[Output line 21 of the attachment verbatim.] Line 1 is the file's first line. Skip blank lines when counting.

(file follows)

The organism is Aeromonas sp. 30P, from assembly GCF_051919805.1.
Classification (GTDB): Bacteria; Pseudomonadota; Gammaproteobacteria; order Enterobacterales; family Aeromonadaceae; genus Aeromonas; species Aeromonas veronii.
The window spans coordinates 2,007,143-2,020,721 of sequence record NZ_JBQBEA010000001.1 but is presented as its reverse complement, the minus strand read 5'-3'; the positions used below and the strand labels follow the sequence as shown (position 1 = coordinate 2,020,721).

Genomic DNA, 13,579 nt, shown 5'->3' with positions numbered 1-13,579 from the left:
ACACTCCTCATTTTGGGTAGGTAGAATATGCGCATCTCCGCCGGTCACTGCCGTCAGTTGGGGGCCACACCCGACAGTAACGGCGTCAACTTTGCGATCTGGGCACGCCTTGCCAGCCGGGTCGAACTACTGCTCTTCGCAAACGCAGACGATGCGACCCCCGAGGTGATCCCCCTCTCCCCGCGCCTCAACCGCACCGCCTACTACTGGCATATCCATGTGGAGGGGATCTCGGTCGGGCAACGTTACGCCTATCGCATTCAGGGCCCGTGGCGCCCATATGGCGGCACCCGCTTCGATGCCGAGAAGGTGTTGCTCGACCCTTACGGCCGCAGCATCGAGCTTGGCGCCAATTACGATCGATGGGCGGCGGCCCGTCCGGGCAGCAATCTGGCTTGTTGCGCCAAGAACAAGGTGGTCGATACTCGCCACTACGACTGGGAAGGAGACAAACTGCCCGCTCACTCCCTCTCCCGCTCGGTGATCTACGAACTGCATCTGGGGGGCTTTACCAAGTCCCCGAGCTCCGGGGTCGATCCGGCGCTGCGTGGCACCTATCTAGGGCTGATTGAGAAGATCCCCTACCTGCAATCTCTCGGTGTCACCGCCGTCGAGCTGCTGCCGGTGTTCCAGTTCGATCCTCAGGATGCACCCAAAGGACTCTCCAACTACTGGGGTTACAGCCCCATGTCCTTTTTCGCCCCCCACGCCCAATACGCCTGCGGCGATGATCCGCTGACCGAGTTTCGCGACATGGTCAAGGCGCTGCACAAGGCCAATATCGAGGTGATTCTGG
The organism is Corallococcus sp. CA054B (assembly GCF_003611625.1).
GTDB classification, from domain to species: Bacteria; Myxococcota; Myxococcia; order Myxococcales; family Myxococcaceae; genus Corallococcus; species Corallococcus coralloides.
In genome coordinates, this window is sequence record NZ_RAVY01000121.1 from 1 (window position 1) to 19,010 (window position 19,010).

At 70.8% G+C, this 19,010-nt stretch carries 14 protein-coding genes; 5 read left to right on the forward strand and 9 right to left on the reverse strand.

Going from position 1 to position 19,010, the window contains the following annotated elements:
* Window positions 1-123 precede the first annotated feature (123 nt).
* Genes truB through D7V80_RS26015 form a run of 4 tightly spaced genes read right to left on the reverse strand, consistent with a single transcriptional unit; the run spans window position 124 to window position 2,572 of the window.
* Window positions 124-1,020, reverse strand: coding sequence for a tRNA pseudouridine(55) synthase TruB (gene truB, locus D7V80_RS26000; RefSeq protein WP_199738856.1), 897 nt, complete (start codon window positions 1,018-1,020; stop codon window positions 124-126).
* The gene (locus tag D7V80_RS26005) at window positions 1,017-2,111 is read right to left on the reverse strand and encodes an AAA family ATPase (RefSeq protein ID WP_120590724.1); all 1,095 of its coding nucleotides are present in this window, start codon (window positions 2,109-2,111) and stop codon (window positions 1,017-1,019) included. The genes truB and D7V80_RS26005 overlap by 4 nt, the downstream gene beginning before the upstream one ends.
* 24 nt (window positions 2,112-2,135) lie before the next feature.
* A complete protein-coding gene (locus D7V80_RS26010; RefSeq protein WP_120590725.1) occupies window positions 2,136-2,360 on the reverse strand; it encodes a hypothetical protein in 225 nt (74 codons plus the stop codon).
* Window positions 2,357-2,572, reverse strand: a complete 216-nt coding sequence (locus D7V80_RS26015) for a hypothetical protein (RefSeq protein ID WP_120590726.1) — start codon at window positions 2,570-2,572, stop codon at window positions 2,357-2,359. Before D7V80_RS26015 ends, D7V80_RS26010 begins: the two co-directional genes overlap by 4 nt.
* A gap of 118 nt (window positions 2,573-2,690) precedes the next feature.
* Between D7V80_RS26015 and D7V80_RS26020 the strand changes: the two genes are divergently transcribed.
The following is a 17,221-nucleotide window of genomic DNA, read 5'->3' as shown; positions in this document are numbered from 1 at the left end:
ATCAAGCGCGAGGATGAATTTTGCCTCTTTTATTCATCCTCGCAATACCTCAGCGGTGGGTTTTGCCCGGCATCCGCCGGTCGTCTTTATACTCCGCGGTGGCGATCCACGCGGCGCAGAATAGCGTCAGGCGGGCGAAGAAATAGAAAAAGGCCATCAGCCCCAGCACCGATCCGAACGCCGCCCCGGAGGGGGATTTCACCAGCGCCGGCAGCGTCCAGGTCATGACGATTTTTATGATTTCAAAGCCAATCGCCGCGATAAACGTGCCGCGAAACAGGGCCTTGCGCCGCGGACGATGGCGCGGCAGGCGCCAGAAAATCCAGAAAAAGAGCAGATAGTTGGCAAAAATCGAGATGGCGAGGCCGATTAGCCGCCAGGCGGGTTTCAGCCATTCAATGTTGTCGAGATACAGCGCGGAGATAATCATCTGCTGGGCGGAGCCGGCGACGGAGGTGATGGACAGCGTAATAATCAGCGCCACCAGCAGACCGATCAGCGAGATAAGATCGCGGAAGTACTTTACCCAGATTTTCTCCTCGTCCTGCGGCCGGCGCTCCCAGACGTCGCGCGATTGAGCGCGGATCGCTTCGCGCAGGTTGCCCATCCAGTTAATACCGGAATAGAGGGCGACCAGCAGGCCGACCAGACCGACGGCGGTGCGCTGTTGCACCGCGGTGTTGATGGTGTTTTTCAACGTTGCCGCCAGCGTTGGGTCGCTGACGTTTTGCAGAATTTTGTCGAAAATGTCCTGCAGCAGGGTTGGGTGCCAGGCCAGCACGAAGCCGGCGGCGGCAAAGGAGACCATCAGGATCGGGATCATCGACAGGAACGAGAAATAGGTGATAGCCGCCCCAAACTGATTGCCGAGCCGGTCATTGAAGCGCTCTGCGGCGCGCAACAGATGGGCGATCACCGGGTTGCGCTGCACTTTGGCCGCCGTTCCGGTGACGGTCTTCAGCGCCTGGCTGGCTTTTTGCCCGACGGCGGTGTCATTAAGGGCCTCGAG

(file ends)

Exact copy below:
ATCAAGCGCGAGGATGAATTTTGCCTCTTTTATTCATCCTCGCAATACCTCAGCGGTGGGTTTTGCCCGGCATCCGCCGGTCGTCTTTATACTCCGCGGTGGCGATCCACGCGGCGCAGAATAGCGTCAGGCGGGCGAAGAAATAGAAAAAGGCCATCAGCCCCAGCACCGATCCGAACGCCGCCCCGGAGGGGGATTTCACCAGCGCCGGCAGCGTCCAGGTCATGACGATTTTTATGATTTCAAAGCCAATCGCCGCGATAAACGTGCCGCGAAACAGGGCCTTGCGCCGCGGACGATGGCGCGGCAGGCGCCAGAAAATCCAGAAAAAGAGCAGATAGTTGGCAAAAATCGAGATGGCGAGGCCGATTAGCCGCCAGGCGGGTTTCAGCCATTCAATGTTGTCGAGATACAGCGCGGAGATAATCATCTGCTGGGCGGAGCCGGCGACGGAGGTGATGGACAGCGTAATAATCAGCGCCACCAGCAGACCGATCAGCGAGATAAGATCGCGGAAGTACTTTACCCAGATTTTCTCCTCGTCCTGCGGCCGGCGCTCCCAGACGTCGCGCGATTGAGCGCGGATCGCTTCGCGCAGGTTGCCCATCCAGTTAATACCGGAATAGAGGGCGACCAGCAGGCCGACCAGACCGACGGCGGTGCGCTGTTGCACCGCGGTGTTGATGGTGTTTTTCAACGTTGCCGCCAGCGTTGGGTCGCTGACGTTTTGCAGAATTTTGTCGAAAATGTCCTGCAGCAGGGTTGGGTGCCAGGCCAGCACGAAGCCGGCGGCGGCAAAGGAGACCATCAGGATCGGGATCATCGACAGGAACGAGAAATAGGTGATAGCCGCCCCAAACTGATTGCCGAGCCGGTCATTGAAGCGCTCTGCGGCGCGCAACAGATGGGCGATCACCGGGTTGCGCTGCACTTTGGCCGCCGTTCCGGTGACGGTCTTCAGCGCCTGGCTGGCTTTTTGCCCGACGGCGGTGTCATTAAGGGCCTCGAG